Amphitheatre viewed from our marina berth.
  • The multitude of ATMs. A walk round Pula revealed that approximately every second shop was, in fact, an ATM! This can only indicate that the population of Pula exists in large part on laundered money? No wonder your UK bank asks all sorts of seemingly obtuse questions when you try to deposit a cheque for £50! Blame the Croatians!
  • Last, but certainly not least, my accommodation on board has been upgraded! The reader will most probably be very pleased to hear that I no longer have to clamber into the upper berth of the mid-ships cabin (aka ‘the coffin’, or alternatively ‘the rubbish bin’, for an understanding of that rather arcane reference, you will have to refer to blog entries dated towards the end of 2015!), but have been allowed into the hallowed quarters that Barry enjoyed, ‘the washing machine’! This allows me a much easier access to the scratcher when compared to the Fosbury flop that had to be performed to get into the coffin. I may be allowed to embellish this further, Master permitting! Please read the next blog to see whether or not this has been allowed.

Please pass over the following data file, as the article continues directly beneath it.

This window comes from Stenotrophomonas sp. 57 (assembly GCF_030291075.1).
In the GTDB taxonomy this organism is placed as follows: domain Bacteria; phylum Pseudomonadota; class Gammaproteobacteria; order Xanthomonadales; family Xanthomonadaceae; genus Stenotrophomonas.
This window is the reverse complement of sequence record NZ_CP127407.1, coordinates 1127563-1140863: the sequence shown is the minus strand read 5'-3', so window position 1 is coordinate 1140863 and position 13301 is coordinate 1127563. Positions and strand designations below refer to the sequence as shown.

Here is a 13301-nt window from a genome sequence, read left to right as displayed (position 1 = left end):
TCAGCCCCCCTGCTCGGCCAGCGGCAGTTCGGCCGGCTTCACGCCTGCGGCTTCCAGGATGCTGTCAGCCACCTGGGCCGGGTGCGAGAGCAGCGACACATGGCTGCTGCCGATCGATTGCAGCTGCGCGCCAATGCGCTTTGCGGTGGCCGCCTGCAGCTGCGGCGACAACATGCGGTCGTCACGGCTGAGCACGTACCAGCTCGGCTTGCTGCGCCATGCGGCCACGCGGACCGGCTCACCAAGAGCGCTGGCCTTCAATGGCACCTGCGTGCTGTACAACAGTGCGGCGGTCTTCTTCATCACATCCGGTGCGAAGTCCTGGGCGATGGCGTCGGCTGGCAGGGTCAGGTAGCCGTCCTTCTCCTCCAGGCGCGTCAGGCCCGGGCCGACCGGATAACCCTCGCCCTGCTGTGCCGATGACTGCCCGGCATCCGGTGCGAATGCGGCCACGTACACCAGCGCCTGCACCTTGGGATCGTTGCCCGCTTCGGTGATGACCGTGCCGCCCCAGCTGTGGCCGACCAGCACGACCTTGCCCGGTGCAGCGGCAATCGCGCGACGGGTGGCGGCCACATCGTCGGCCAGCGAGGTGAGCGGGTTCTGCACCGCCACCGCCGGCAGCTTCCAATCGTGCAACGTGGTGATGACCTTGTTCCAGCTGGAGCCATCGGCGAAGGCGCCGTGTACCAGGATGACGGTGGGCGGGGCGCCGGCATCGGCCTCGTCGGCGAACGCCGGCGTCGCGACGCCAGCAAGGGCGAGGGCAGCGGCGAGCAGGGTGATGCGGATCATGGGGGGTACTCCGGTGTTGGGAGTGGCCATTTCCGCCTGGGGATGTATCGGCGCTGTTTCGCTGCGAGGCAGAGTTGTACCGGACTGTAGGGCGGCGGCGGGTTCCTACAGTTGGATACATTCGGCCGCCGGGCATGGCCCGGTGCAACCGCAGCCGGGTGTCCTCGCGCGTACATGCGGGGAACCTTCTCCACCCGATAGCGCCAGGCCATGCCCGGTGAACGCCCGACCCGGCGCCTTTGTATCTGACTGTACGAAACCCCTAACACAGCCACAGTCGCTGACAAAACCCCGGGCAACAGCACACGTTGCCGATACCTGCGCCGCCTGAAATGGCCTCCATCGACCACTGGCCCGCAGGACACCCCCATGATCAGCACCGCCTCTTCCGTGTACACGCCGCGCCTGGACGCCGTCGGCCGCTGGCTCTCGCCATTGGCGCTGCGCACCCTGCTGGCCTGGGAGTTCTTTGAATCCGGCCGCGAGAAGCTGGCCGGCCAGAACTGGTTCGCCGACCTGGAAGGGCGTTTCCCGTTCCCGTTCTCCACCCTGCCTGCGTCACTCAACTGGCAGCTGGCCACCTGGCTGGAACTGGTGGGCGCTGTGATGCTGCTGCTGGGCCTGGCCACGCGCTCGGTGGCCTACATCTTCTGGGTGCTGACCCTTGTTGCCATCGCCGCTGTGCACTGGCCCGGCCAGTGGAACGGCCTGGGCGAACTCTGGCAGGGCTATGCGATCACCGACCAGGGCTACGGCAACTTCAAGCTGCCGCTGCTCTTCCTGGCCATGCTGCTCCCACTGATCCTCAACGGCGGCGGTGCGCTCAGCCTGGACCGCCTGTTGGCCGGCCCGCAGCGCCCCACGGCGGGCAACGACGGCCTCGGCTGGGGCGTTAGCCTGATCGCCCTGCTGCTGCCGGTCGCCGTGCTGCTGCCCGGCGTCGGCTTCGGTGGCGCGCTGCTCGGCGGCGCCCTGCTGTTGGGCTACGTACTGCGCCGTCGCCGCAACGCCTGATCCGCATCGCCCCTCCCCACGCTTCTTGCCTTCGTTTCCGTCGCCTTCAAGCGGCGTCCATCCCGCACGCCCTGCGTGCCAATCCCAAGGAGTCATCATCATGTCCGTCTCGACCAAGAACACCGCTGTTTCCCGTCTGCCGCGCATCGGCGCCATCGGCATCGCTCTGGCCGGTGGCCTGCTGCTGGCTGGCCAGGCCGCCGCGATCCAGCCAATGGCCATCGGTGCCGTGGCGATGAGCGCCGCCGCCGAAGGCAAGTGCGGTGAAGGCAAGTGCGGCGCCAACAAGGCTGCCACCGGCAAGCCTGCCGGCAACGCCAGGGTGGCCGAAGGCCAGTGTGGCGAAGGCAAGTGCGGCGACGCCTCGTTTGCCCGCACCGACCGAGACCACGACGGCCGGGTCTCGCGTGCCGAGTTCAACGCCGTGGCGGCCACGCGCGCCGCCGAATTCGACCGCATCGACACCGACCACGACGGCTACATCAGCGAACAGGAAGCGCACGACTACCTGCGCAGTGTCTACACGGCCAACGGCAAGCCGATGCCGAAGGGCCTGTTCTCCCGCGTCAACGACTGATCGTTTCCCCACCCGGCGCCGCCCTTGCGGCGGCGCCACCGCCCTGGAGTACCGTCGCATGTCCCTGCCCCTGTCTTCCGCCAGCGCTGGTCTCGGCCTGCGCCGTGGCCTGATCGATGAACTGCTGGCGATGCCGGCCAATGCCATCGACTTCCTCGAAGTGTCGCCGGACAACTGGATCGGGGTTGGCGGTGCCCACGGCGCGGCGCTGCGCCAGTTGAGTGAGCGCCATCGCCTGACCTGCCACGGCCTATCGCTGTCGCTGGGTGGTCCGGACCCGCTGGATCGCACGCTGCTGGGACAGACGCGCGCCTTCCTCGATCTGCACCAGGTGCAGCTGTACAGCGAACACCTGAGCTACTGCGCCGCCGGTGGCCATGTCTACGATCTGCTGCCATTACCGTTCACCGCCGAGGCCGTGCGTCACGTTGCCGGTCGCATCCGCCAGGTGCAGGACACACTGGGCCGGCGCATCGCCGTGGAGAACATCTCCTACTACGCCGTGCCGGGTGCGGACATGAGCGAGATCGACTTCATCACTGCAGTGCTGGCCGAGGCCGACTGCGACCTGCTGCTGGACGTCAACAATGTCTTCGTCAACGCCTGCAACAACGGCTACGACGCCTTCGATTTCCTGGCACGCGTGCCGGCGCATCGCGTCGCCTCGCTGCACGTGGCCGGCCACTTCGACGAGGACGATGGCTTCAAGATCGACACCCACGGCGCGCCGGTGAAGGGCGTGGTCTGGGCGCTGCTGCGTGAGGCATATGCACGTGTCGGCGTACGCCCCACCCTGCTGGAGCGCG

• I cannot leave this blog insert without mentioning that the 2kgs of chili flakes on board was hardly touched for last night’s meal, but for all that I can only conclude that Nick purchased a particularly fiery brand of Scotch Bonnet! Even ‘cast iron gullet’ Mines’ mouth was smarting!